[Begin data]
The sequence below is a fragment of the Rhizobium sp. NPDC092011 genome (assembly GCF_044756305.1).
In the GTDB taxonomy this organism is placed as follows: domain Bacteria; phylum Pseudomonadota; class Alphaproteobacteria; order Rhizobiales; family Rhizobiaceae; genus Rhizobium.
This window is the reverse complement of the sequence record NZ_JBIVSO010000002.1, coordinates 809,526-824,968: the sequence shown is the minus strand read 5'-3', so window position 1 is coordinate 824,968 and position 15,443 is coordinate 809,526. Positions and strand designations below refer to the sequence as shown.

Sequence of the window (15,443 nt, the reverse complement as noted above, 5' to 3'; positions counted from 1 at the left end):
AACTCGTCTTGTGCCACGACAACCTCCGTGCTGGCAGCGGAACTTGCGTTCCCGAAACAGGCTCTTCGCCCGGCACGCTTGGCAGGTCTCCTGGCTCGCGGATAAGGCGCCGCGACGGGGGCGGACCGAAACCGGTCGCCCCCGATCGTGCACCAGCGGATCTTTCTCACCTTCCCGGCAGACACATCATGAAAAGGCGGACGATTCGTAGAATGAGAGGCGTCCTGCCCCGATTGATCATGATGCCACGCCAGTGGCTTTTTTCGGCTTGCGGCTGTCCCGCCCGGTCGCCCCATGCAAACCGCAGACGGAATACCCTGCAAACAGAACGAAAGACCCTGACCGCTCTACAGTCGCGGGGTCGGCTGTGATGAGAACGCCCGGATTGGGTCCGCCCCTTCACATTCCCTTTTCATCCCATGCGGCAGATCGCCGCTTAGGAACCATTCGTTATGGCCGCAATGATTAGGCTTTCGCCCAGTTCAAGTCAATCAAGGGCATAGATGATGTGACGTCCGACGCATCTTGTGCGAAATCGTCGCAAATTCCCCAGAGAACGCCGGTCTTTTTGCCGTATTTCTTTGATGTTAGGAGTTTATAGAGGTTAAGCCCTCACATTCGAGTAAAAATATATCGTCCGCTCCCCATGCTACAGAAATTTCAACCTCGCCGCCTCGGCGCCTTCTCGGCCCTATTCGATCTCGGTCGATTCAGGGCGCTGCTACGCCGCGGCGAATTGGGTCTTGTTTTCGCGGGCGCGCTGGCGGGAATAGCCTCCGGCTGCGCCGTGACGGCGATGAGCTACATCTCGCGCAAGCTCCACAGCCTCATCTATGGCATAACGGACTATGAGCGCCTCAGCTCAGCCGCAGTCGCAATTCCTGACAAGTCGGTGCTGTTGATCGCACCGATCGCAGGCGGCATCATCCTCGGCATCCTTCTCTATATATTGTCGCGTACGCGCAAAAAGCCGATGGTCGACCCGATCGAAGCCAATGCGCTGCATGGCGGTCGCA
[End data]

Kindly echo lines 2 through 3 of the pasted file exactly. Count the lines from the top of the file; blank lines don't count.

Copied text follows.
In the GTDB taxonomy this organism is placed as follows: domain Bacteria; phylum Pseudomonadota; class Alphaproteobacteria; order Rhizobiales; family Rhizobiaceae; genus Rhizobium.
This window is the reverse complement of the sequence record NZ_JBIVSO010000002.1, coordinates 809,526-824,968: the sequence shown is the minus strand read 5'-3', so window position 1 is coordinate 824,968 and position 15,443 is coordinate 809,526. Positions and strand designations below refer to the sequence as shown.